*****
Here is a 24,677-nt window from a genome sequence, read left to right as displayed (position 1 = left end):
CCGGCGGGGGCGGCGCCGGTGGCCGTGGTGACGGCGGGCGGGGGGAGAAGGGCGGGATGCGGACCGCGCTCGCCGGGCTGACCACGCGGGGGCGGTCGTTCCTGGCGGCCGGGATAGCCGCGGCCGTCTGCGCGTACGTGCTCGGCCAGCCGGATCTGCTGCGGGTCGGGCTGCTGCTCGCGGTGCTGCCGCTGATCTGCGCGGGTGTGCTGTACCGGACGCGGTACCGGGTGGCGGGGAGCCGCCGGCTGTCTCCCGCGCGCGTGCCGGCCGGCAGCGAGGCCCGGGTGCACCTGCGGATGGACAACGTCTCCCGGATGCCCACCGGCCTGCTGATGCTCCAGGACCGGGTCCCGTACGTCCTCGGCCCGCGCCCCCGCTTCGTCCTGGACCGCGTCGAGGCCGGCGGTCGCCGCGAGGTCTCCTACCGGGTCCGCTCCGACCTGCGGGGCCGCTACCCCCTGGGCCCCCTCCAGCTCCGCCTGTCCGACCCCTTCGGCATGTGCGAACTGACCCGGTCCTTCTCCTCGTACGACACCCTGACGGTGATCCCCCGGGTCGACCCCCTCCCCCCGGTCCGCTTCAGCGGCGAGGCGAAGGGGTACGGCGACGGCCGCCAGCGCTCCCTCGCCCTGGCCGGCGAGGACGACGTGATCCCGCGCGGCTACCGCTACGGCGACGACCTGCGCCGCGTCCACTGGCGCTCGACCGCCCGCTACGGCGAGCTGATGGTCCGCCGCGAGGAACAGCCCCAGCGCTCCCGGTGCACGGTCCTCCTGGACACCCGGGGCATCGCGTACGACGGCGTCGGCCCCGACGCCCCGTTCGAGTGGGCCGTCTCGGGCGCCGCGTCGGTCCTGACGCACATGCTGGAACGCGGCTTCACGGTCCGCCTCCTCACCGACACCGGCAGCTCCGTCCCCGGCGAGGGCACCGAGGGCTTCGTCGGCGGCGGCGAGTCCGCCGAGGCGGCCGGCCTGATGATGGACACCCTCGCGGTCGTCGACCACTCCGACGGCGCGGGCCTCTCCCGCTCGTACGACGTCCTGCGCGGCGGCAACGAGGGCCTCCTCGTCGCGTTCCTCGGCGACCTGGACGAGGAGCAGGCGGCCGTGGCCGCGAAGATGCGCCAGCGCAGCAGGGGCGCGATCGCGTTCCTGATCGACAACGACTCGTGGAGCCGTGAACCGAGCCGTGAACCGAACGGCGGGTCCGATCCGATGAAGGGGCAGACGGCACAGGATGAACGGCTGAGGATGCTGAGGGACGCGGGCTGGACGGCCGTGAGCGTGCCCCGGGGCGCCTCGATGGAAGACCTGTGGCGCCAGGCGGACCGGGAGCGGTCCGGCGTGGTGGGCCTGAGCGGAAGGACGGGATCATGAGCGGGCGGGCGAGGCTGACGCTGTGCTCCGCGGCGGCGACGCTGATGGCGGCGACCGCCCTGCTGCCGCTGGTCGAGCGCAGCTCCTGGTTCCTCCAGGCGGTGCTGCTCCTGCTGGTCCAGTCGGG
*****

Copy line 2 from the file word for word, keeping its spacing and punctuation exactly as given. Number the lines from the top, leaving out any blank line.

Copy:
CCGGCGGGGGCGGCGCCGGTGGCCGTGGTGACGGCGGGCGGGGGGAGAAGGGCGGGATGCGGACCGCGCTCGCCGGGCTGACCACGCGGGGGCGGTCGTTCCTGGCGGCCGGGATAGCCGCGGCCGTCTGCGCGTACGTGCTCGGCCAGCCGGATCTGCTGCGGGTCGGGCTGCTGCTCGCGGTGCTGCCGCTGATCTGCGCGGGTGTGCTGTACCGGACGCGGTACCGGGTGGCGGGGAGCCGCCGGCTGTCTCCCGCGCGCGTGCCGGCCGGCAGCGAGGCCCGGGTGCACCTGCGGATGGACAACGTCTCCCGGATGCCCACCGGCCTGCTGATGCTCCAGGACCGGGTCCCGTACGTCCTCGGCCCGCGCCCCCGCTTCGTCCTGGACCGCGTCGAGGCCGGCGGTCGCCGCGAGGTCTCCTACCGGGTCCGCTCCGACCTGCGGGGCCGCTACCCCCTGGGCCCCCTCCAGCTCCGCCTGTCCGACCCCTTCGGCATGTGCGAACTGACCCGGTCCTTCTCCTCGTACGACACCCTGACGGTGATCCCCCGGGTCGACCCCCTCCCCCCGGTCCGCTTCAGCGGCGAGGCGAAGGGGTACGGCGACGGCCGCCAGCGCTCCCTCGCCCTGGCCGGCGAGGACGACGTGATCCCGCGCGGCTACCGCTACGGCGACGACCTGCGCCGCGTCCACTGGCGCTCGACCGCCCGCTACGGCGAGCTGATGGTCCGCCGCGAGGAACAGCCCCAGCGCTCCCGGTGCACGGTCCTCCTGGACACCCGGGGCATCGCGTACGACGGCGTCGGCCCCGACGCCCCGTTCGAGTGGGCCGTCTCGGGCGCCGCGTCGGTCCTGACGCACATGCTGGAACGCGGCTTCACGGTCCGCCTCCTCACCGACACCGGCAGCTCCGTCCCCGGCGAGGGCACCGAGGGCTTCGTCGGCGGCGGCGAGTCCGCCGAGGCGGCCGGCCTGATGATGGACACCCTCGCGGTCGTCGACCACTCCGACGGCGCGGGCCTCTCCCGCTCGTACGACGTCCTGCGCGGCGGCAACGAGGGCCTCCTCGTCGCGTTCCTCGGCGACCTGGACGAGGAGCAGGCGGCCGTGGCCGCGAAGATGCGCCAGCGCAGCAGGGGCGCGATCGCGTTCCTGATCGACAACGACTCGTGGAGCCGTGAACCGAGCCGTGAACCGAACGGCGGGTCCGATCCGATGAAGGGGCAGACGGCACAGGATGAACGGCTGAGGATGCTGAGGGACGCGGGCTGGACGGCCGTGAGCGTGCCCCGGGGCGCCTCGATGGAAGACCTGTGGCGCCAGGCGGACCGGGAGCGGTCCGGCGTGGTGGGCCTGAGCGGAAGGACGGGATCATGAGCGGGCGGGCGAGGCTGACGCTGTGCTCCGCGGCGGCGACGCTGATGGCGGCGACCGCCCTGCTGCCGCTGGTCGAGCGCAGCTCCTGGTTCCTCCAGGCGGTGCTGCTCCTGCTGGTCCAGTCGGG